11-08-2017, 12:08 PM
Japan has a difficult working environment, and I don't envy people who work at Japanese companies. Karoshi is probably more of a cultural problem than a business problem, and as such, change will occur slowly.
From a young age, Japanese are taught not to be "the nail that sticks out". One never questions one's parents, one's teachers, or one's boss. One does what one is told to do. Critical thought is not encouraged, things like school debate clubs are non-existent. Japanese workers are culturally-conditioned not to complain about long hours, mediocre pay, and short holidays.
Japanese companies still follow the old fashioned seniority-based promotion system, something which disappeared in other developed economies back in the 80's. In a Japanese company you are promoted depending on how long you have been with the company. Promotions are never performance-based. Japanese workers are all team players, and work for the team and the company, not to satisfy personal ambition.
The problem with seniority-based systems is that companies which use them perform poorly. If there is no encouragement for individual workers to perform, then they do not perform, and when workers don't perform, companies don't perform. This means that it takes workers longer to complete their work, which means longer hours, and more workers. Longer hours and more workers results in lower average pay, because there is only so much available to spend on labor.
Your typical Japanese worker may spend 10 to 12 hours per day in the office doing the same amount of work which could be done in 8 or 10 hours in an American or European company.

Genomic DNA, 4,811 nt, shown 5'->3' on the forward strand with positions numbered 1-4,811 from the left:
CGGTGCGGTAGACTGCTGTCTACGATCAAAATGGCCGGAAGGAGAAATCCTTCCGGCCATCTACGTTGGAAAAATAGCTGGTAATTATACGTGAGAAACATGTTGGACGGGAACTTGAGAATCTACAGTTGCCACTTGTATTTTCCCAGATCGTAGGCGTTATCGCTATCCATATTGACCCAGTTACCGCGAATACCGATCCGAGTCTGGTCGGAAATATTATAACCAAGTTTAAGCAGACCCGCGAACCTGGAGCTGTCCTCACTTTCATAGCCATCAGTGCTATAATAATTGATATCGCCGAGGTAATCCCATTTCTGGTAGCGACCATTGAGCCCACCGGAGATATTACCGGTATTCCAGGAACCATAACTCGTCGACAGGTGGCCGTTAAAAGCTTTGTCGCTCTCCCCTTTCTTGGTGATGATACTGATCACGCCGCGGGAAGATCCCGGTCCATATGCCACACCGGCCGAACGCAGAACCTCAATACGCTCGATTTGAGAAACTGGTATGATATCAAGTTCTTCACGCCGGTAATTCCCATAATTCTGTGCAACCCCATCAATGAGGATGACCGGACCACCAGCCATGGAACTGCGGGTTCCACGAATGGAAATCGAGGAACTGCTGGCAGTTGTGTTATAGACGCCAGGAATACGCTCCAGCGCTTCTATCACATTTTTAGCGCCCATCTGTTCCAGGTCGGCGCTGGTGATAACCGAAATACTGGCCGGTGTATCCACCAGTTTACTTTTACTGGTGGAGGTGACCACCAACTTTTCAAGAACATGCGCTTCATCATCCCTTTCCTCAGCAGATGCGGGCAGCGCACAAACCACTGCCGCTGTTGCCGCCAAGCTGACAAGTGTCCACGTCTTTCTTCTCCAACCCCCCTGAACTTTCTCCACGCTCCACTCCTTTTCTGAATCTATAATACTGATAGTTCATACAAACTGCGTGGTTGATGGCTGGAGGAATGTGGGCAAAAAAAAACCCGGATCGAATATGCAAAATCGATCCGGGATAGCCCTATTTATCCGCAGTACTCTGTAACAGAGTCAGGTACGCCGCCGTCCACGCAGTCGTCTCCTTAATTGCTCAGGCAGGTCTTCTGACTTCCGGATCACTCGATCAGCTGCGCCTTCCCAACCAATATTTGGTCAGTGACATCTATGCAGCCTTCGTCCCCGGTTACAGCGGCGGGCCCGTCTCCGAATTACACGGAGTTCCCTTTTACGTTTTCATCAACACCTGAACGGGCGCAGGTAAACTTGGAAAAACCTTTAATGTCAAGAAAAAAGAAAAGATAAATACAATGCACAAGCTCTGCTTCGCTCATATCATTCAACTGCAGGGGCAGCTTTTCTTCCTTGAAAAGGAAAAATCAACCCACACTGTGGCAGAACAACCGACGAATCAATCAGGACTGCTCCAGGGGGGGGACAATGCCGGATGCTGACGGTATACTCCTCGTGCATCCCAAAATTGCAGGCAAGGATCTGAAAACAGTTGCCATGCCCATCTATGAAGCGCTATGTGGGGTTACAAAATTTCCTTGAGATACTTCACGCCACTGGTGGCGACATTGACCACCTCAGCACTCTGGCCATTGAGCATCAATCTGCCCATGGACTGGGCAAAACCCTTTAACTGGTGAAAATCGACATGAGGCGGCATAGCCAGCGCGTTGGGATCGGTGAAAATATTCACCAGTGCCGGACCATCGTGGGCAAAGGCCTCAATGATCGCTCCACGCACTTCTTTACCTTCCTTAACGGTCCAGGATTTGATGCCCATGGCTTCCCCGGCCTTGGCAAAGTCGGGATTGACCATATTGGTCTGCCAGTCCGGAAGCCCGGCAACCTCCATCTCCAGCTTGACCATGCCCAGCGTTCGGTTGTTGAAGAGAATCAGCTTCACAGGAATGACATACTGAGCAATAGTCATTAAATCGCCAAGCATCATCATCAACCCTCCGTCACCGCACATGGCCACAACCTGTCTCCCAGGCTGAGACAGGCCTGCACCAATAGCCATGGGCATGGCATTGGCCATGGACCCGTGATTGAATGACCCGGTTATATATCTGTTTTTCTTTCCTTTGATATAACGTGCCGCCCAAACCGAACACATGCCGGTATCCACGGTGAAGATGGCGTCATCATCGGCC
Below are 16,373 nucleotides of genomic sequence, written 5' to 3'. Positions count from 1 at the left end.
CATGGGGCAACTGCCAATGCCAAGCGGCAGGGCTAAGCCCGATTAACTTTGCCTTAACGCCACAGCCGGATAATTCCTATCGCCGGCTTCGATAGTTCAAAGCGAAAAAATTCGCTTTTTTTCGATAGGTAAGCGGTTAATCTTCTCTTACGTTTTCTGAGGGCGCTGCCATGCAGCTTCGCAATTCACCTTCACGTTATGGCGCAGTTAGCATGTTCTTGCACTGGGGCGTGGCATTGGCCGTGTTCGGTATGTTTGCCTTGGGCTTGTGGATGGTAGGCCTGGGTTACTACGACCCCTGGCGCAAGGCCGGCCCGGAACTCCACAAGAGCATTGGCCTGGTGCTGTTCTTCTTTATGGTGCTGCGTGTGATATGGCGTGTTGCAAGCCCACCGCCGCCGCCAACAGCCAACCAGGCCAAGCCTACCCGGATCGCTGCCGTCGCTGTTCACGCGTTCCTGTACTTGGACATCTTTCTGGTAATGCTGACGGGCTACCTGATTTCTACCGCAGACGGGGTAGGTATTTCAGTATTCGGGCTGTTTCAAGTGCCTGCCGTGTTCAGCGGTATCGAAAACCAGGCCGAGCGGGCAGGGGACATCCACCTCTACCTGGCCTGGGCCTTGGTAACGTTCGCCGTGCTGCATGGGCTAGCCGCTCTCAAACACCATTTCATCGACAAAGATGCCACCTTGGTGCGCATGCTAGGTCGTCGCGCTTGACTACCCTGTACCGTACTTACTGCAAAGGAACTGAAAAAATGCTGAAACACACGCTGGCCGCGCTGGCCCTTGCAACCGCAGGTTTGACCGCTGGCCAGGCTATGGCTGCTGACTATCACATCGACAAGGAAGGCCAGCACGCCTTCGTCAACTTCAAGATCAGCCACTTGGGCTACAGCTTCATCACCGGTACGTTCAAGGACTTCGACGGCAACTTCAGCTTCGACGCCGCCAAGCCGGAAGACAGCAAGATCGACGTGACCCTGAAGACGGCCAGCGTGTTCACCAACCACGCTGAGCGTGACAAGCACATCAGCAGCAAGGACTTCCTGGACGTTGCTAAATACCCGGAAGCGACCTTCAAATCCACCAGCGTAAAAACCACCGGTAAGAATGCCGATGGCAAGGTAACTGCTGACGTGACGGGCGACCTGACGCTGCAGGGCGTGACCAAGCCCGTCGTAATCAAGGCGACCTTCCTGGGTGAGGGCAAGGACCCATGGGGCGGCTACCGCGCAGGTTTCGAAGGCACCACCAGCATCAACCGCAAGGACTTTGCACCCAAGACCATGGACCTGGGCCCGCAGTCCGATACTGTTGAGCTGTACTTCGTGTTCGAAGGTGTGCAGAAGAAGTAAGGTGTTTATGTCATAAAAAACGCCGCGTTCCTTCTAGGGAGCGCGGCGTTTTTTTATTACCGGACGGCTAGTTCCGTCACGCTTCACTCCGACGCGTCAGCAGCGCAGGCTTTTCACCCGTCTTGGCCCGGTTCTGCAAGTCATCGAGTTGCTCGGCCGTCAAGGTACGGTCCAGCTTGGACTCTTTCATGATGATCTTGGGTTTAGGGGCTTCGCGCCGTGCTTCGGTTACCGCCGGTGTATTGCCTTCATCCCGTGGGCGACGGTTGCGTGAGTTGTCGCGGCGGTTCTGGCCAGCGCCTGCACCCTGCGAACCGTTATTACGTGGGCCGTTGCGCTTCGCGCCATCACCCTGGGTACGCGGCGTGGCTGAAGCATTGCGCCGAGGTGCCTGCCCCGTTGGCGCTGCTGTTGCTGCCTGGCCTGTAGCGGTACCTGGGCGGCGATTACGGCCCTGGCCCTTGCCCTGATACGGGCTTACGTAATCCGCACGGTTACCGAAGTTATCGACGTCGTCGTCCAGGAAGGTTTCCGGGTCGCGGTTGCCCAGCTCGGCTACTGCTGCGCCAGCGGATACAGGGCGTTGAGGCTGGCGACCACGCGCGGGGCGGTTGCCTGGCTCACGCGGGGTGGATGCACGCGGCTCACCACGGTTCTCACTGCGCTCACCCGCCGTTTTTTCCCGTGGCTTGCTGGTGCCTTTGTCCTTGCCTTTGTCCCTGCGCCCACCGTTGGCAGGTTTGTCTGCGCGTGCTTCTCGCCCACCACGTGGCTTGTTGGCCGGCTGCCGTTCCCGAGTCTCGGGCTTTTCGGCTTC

Another point is that full time workers in Japan are strongly protected by labor laws. It is virtually impossible to fire a full time worker in Japan (which is why more businesses are hiring part time workers). If you work full time for a large company, you can do as little work as you like, or no work at all. The work that is undone by lazy or useless workers ends up having to be done by other workers. Japanese companies have many more workers than companies in other countries because of this practice. In Japan it is common for a department to have two or more managers because the supposed manager cannot or will not do the work, and cannot be fired or demoted.
Besides the long hours, Japanese workers often face long commutes, anywhere from 30 minutes to 90 minutes each way. Housing tends to be in small apartments or very small houses. But since one may spend more time at work than at home, it makes little difference. Many workers have to entertain clients after work, and on weekends, and one's life tends to revolve around one's company, as that is you spend most of your physical and mental time.
Holidays are short, vacations usually no more than 5 consecutive days. Legally you are entitled to at least 10 days of vacation per year, but no one ever takes it all at once. Many claim their vacation days, but work in the office when they are supposed to be on holiday. And in Japan you cannot cash out your vacation days like you can in America or Europe.
A few years ago the Nikkei News bought out the UK's Financial Times. Financial Times workers got between 6 and 8 weeks of vacation per year, and were terrified of losing these days after Nikkei took over. Nikkei workers received a few days of vacation each year, and were hoping that they might be able to move over to the FT and get more days off.
Foreign companies in Japan tend to follow the business models practiced in their home countries, and are much better places to work. My wife works for an American investment bank in Tokyo, and earns several times as much as a similar position in a Japanese bank would pay. She gets 5 weeks of paid vacation each year, and can use it as she likes, or get paid for it if she decides to work instead. She can come home as early or late as she pleases, she can work from home if she likes.
For myself, I would never work for a Japanese company. I own my own business in Japan. It is difficult and I work long hours, but I earn far more than any salaryman, and have much more freedom. My clients are in America, Europe, and other parts of Asia, so thankfully I don't have to deal with the Japanese business culture.